Less clear is how the data will be used. Will NHTSA start tabulating crash data for different makes and models? GM and others, currently bringing hands-free driving to the market with systems such as Super Cruise, may suddenly find themselves confronting public disclosures of crashes involving Super Cruise-equipped vehicles. Did Tiger Woods activate any of the safety systems in the Genesis GV80 he was driving before it crashed in February of this year? NHTSA will want a full report – next time – in 24 hours.

The auto industry’s crash detection blind spot was on full display in the GM ignition switch hearings seven years ago during which it became clear that GM had no idea that its cars were crashing, and lacked an understanding of the reasons. At least that is what the company claimed in its testimony.

Without any significant technological or regulatory progress since those GM ignition switch Congressional hearings, NHTSA is now arbitrarily requiring crash reports. The agency claims it is making this demand in the context of better understanding the nature of automated or semi-automated driving on public roads in the interest of identifying system weaknesses or flaws in order to protect the general public.

The only problem is that the information request form is insufficiently detailed and appears to emphasize a manual form completion process. More importantly, the activity is not supported by any additional funding or personnel. Assuming car makers are suddenly able to report all vehicle crashes effecting Level 2-5 vehicles (with activated safety systems) within 24 hours of their occurrence, what resources has NHTSA committed to processing the data and enforcing the requirement?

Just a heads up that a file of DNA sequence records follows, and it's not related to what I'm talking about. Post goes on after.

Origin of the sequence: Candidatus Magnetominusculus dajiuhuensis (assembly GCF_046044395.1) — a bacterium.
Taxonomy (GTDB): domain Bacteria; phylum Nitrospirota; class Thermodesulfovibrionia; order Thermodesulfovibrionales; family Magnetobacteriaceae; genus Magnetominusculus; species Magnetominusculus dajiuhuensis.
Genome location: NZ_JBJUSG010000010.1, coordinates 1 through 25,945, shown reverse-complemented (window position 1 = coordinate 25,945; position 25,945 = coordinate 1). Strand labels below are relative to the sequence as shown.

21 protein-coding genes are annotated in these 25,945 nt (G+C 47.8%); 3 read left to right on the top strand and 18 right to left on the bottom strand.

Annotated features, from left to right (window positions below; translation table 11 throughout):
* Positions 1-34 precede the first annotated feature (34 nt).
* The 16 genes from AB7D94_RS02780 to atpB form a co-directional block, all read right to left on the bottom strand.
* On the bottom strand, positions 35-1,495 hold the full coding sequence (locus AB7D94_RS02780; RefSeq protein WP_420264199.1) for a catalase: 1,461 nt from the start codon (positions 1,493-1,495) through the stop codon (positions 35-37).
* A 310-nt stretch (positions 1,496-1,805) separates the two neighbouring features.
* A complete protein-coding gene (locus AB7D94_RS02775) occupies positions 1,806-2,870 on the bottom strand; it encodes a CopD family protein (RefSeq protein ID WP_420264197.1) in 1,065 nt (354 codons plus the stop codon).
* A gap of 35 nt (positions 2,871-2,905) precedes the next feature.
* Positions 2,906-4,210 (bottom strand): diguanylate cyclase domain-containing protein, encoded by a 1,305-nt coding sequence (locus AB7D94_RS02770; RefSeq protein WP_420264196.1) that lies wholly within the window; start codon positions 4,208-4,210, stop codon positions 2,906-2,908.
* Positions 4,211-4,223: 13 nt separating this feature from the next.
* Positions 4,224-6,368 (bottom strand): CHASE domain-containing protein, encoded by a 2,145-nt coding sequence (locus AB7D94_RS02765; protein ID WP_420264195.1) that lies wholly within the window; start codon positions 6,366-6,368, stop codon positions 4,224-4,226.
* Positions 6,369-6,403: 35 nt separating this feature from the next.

All of this is not to say that makers of vehicles with automated driving functions shouldn’t report crash data. They should. The challenge lies in the lack of vehicle maker awareness or notification of crashes and the availability of or access to data determining the operation or activation of on-board safety systems.

What a different world it would be if each car crash that resulted in an injury, fatality, or vehicle tow were treated as a serious incident worthy of analysis. Not only that, but imagine the learnings derived from that analysis were made public for consumers, dealers, and vehicle makers to better understand the efficacy of their automated and semi-automated driving systems.

NHTSA is essentially penalizing the entire automotive industry for the behavior of one bad actor: Tesla. In the end, the NHTSA reporting requirement stands to negatively impact makers of competing systems and vehicles – while showing Tesla in a more positive light.

Therein lies the rub. If, in the interest of overseeing automated driving development – both for full self-driving “robotaxis” and for semi-automated mass produced vehicles a la GM Super Cruise – NHTSA ends up casting more doubt on the GM’s, Nissan’s, and Hyundai’s of the world, the entire effort may be for naught. In a couple of weeks, as the first reports come in, hopefully we will get more clarity from the US Department of Transportation.